Friday, 18 May 2007
Project to probe convictions
A United States-style innocence project aimed at overturning the wrongful convictions of New Zealanders has been established at Victoria University hot on the heels of David Bain having five murder convictions quashed.
Bain was freed on bail from prison into a media frenzy on Tuesday, five days after the Privy Council said he had suffered a substantial miscarriage of justice. The Solicitor-General has yet to decide whether Bain will face a retrial for the 1994 deaths of his three siblings and parents in their Dunedin home.
Victoria University Innocence Project director Dr Maryanne Garry said her team aimed to examine and prevent miscarriages of justice.
Bain, jailed at 23, had spent 12 years behind bars for murders he insisted he did not commit.
Following the lead of a New York project which has seen 200 Americans exonerated, New Zealand's Innocence Project will draw on psychological, legal and scientific expertise to probe criminal convictions.
Dr Mark Gerrie, a recent Victoria Psychology School PhD graduate, has been appointed to establish and run the school for two years with a $200,000 university grant, alongside Garry and Otago University Professor Harlene Hayne.
Gerrie started work this month and said the timing of the project's launch, on Bain's first full day of freedom, was coincidental.
Gerrie said Bain's case could be the "tip of the iceberg" in terms of miscarriages of justice in the New Zealand legal system.
Wrongful convictions were a "substantial concern" in New Zealand, he said. "They are substantial, in that they are likely."
Gerrie said Victoria's School of Psychology was a natural home for an innocence project as the leading cause of wrongful conviction was eyewitness misidentification. This was an area in which psychologists held expert knowledge, particularly around witness interviewing and memory recollection.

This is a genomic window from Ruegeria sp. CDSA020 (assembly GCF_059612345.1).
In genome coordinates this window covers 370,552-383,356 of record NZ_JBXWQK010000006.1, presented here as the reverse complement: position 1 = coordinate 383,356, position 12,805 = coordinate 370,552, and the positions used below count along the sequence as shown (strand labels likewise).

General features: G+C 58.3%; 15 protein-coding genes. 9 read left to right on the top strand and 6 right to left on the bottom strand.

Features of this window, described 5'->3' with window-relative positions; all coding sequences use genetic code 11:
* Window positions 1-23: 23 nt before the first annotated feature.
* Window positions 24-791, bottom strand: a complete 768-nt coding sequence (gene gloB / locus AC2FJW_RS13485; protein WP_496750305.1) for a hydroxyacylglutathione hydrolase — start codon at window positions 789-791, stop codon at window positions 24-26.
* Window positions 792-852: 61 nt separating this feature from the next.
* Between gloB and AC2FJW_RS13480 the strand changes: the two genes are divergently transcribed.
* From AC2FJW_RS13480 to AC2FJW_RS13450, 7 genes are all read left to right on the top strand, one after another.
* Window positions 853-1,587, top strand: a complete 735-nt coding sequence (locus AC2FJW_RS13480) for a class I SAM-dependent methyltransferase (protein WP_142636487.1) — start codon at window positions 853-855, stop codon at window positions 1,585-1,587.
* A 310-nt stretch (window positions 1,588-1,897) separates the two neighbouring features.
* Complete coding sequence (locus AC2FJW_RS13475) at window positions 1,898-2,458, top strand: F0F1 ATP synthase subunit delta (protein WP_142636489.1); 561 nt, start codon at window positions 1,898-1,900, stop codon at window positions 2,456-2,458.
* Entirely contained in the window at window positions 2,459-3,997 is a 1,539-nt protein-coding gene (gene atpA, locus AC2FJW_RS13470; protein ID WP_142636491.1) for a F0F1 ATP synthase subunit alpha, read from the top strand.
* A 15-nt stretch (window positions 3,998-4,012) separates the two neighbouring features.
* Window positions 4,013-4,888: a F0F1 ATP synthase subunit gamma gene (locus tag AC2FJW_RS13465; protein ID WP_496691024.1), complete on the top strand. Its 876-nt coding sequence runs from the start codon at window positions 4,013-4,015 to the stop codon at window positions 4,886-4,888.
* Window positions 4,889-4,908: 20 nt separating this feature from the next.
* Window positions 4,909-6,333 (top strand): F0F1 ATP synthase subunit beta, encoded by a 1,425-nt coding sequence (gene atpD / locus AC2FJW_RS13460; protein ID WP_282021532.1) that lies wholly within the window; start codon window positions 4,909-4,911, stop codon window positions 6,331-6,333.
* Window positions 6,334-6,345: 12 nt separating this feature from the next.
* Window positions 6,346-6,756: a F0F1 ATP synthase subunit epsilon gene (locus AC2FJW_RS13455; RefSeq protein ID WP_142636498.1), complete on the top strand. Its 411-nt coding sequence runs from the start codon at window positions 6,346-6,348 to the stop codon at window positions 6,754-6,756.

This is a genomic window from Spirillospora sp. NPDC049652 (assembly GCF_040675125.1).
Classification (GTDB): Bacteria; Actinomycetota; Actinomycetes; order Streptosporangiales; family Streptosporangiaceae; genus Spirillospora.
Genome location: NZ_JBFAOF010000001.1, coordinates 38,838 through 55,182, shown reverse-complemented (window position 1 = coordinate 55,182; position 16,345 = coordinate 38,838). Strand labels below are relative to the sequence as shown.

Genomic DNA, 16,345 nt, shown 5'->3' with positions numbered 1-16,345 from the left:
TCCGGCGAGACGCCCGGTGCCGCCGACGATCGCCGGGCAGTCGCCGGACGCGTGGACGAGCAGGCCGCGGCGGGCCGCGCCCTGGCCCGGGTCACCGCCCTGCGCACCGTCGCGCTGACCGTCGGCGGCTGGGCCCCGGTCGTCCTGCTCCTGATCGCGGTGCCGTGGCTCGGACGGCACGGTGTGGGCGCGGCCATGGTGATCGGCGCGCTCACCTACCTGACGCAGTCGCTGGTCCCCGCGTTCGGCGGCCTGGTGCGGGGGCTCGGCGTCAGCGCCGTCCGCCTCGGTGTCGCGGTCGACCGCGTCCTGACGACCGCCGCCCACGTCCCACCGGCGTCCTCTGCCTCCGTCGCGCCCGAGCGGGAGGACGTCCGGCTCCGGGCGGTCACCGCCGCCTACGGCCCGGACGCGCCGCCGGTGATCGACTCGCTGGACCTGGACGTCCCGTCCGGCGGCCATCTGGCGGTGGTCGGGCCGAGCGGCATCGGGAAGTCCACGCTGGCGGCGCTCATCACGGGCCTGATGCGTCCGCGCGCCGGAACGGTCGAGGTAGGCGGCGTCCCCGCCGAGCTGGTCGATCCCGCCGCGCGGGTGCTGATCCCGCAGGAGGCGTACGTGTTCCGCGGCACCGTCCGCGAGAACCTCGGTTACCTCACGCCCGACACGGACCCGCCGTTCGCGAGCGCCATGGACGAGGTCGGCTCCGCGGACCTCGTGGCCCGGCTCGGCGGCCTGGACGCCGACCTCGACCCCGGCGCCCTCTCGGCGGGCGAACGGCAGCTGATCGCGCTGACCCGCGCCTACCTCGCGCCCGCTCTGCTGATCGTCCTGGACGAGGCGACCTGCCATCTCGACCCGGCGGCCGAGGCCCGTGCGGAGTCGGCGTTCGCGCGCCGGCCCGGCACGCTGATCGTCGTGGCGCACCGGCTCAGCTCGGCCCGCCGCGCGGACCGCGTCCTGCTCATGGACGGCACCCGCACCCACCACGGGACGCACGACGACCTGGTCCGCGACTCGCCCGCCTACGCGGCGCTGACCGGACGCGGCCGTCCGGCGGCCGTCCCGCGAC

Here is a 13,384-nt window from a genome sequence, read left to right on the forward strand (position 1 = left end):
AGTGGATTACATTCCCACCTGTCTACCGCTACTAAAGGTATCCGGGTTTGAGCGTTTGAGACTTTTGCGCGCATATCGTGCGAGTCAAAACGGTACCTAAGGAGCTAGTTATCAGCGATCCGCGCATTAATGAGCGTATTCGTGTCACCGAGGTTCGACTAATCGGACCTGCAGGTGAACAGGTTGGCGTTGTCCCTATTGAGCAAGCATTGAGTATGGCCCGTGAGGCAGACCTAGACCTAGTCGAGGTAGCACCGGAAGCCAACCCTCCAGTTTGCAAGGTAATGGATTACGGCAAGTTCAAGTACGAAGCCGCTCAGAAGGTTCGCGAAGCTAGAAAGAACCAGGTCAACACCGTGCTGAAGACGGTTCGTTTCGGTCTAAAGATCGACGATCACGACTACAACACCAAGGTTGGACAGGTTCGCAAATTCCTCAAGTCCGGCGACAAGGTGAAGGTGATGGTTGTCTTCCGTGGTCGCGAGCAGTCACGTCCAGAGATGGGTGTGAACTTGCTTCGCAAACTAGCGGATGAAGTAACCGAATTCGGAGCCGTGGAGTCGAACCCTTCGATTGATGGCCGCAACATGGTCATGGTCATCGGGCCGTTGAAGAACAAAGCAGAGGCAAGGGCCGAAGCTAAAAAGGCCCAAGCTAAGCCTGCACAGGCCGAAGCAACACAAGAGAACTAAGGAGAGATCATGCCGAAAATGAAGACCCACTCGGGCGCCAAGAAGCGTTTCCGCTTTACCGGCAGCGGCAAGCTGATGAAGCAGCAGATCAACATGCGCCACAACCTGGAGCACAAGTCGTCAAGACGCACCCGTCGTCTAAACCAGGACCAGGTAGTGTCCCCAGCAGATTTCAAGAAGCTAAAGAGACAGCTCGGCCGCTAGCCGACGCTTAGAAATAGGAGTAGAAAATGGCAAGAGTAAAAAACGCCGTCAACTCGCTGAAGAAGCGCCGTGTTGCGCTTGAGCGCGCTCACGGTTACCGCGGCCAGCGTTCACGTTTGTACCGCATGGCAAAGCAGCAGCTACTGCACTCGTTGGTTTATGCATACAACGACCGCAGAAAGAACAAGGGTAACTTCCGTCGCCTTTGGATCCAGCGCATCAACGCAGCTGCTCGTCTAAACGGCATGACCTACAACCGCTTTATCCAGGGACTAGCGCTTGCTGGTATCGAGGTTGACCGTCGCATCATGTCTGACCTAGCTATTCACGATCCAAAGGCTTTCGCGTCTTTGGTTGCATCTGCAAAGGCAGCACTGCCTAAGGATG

All cases referred to the project by lawyers or family would be screened and those taken on would be investigated free of charge.
Gerrie would not say what cases his team was eyeing up, but he did say project adviser Lynley Hood's pet project, the case of Christchurch Creche worker Peter Ellis about which she wrote an award-winning book, was too far advanced.
Other than Hood, the project's advisory board would include leading DNA expert Professor William Thompson and world authority on eyewitness accounts Professor Elizabeth Loftus, both from the University of California, Professor Jacqueline McMurthrie from the Washington University Law School, and various academics from Victoria and Otago universities who specialised in areas such as interviewing techniques for children and memory trace evidence.
Prominent lawyers Greg King and John Rowan, QC, would also support the project.
Gerrie said he hoped to tap the investigative expertise of New Zealand journalists. . –Dominion Post